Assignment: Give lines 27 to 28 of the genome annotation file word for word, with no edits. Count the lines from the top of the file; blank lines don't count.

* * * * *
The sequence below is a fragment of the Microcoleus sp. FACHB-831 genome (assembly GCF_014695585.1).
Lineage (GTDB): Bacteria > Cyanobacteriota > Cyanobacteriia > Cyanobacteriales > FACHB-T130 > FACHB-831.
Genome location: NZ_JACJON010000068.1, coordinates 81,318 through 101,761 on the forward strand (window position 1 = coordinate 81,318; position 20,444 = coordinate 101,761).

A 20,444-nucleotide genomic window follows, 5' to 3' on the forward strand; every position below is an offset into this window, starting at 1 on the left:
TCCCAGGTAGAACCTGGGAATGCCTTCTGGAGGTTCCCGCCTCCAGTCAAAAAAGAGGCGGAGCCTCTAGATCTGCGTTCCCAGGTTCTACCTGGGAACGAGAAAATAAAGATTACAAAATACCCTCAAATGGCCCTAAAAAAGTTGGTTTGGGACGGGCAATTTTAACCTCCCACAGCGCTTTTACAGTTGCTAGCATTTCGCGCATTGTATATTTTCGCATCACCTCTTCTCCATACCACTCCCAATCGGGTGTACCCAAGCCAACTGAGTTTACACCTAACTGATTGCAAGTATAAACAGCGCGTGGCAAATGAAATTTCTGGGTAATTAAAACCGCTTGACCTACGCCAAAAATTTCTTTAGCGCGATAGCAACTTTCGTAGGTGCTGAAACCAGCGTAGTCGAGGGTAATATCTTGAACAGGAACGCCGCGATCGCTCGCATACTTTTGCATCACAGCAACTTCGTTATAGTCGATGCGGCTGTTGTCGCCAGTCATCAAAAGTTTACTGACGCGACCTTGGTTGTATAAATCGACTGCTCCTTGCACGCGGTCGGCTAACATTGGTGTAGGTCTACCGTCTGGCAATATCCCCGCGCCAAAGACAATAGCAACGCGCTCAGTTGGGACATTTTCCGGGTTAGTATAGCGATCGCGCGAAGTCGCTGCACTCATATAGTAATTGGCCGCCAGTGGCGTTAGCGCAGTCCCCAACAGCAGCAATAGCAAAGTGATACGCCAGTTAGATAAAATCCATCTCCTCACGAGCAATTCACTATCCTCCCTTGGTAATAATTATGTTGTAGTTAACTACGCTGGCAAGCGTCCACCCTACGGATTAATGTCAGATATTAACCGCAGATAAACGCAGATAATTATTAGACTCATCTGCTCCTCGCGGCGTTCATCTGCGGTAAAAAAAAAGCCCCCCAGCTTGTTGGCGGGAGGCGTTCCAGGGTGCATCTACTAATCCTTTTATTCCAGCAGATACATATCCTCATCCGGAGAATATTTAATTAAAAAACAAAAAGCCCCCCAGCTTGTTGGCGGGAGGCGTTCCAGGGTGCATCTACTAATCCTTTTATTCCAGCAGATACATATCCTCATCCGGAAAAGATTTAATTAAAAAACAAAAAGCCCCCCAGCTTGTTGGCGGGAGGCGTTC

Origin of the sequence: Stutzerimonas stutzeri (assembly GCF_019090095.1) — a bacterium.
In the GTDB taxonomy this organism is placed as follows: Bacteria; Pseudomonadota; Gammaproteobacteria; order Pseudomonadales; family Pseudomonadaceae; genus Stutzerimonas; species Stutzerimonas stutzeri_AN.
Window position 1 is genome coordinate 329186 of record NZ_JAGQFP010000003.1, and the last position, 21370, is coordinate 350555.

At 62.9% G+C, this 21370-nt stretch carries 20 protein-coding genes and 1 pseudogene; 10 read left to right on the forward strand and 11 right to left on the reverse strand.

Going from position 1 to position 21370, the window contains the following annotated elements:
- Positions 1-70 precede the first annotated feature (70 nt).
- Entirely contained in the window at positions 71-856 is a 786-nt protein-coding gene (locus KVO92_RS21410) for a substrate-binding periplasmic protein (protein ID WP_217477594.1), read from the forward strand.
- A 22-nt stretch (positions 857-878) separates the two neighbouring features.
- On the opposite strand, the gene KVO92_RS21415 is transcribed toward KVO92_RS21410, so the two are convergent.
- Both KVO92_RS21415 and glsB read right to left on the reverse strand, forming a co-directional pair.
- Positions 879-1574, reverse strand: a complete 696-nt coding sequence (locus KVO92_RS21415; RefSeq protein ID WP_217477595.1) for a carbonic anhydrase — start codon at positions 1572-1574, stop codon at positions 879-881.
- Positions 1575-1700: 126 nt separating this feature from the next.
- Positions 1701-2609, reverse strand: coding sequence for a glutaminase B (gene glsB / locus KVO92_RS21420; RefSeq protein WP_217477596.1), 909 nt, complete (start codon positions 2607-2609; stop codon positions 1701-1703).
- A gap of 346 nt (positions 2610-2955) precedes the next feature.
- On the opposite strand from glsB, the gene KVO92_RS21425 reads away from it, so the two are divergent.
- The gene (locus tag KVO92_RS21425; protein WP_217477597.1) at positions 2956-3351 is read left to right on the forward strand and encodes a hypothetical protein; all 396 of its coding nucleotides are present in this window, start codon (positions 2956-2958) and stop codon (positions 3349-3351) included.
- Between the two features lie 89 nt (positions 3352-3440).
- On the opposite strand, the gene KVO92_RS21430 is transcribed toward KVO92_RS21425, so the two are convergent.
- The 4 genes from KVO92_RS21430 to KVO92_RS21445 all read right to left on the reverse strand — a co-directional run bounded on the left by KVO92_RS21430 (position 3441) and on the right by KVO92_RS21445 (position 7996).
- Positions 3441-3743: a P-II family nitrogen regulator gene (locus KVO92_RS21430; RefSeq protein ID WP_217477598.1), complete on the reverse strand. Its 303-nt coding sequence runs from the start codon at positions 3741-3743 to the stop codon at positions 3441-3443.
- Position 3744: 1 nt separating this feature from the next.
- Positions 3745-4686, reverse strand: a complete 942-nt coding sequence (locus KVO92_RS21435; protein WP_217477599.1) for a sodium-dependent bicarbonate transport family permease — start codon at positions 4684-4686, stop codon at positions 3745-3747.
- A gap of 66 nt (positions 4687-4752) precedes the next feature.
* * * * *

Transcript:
- Positions 3745-4686, reverse strand: a complete 942-nt coding sequence (locus KVO92_RS21435; protein WP_217477599.1) for a sodium-dependent bicarbonate transport family permease — start codon at positions 4684-4686, stop codon at positions 3745-3747.
- A gap of 66 nt (positions 4687-4752) precedes the next feature.